Across Africa the disease trypanosomosis kills millions of livestock annually. Over the last 60 years many strategies have been tried for dealing with the disease, with limited success. The most common method is to use drugs called trypanocides to treat and prevent disease. Now resistance to these drugs is developing, making it increasingly difficult to control trypanosomosis over ever growing areas. Rational Drug Use is a new approach that aims to minimize the emergence and spread of resistance to trypanocides. By promoting good practices tested in human health, it aims to improve treatments and animal health. But with over 50 million doses of trypanocides being given to cattle annually, is this too little, too late? This is one of three films telling the story of the current state of the war against a disease that is so deadly and widespread that farmers call it "the malaria of cattle'.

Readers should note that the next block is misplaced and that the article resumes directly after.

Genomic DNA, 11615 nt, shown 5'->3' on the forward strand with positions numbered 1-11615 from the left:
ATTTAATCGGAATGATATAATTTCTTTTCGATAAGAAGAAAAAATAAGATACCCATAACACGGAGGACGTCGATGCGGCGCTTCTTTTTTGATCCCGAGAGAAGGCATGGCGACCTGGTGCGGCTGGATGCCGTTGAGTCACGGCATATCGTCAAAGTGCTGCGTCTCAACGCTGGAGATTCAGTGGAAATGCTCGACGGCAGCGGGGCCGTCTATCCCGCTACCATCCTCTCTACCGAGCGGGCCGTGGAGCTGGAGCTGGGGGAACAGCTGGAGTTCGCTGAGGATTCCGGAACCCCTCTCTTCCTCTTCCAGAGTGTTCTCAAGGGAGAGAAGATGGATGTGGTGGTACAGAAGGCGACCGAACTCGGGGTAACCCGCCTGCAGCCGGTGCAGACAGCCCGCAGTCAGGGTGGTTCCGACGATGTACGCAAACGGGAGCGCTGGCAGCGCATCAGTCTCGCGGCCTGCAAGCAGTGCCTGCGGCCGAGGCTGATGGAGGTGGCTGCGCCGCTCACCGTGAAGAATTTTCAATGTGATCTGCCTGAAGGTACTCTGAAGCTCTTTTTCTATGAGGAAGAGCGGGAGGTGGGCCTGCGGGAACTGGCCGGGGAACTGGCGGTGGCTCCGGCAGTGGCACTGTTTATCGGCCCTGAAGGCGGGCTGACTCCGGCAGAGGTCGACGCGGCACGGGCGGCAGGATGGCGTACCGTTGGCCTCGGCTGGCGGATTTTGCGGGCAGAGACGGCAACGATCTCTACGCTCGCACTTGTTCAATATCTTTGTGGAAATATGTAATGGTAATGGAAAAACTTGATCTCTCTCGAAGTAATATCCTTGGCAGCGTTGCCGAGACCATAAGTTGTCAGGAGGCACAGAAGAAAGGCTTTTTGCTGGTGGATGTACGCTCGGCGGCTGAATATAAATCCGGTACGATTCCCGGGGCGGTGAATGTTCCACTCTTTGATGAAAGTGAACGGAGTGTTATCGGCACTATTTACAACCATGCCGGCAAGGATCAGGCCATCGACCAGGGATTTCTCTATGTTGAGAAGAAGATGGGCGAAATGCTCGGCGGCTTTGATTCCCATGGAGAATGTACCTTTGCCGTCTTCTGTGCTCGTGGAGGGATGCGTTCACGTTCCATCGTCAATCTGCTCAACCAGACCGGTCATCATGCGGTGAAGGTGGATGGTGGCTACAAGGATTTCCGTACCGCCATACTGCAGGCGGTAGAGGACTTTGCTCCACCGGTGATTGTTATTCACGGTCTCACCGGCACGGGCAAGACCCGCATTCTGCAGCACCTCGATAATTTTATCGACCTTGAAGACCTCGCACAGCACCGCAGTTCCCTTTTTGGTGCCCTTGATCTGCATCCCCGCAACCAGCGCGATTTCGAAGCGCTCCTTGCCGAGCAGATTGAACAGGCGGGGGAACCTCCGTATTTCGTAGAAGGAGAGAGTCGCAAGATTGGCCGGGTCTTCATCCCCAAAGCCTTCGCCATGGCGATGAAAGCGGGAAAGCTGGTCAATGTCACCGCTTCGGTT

Today's science and development issues are complex, often involving multiple international players, yet demanding local solutions. Increasingly, many acknowledge that such local solutions can best be summed up and communicated by showing local people talking in their own surroundings, especially in a world where few outside the research communities have the time or expertise to assess raw data. In this setting, science and development documentaries fill a vital role.The film department at ILRI (the International Livestock Research Institute) therefore aims to widen understanding of important topics that face pro-poor agricultural research in livestock issues, so removing one stumbling-block to the quick up-take of new technologies among those who could benefit most.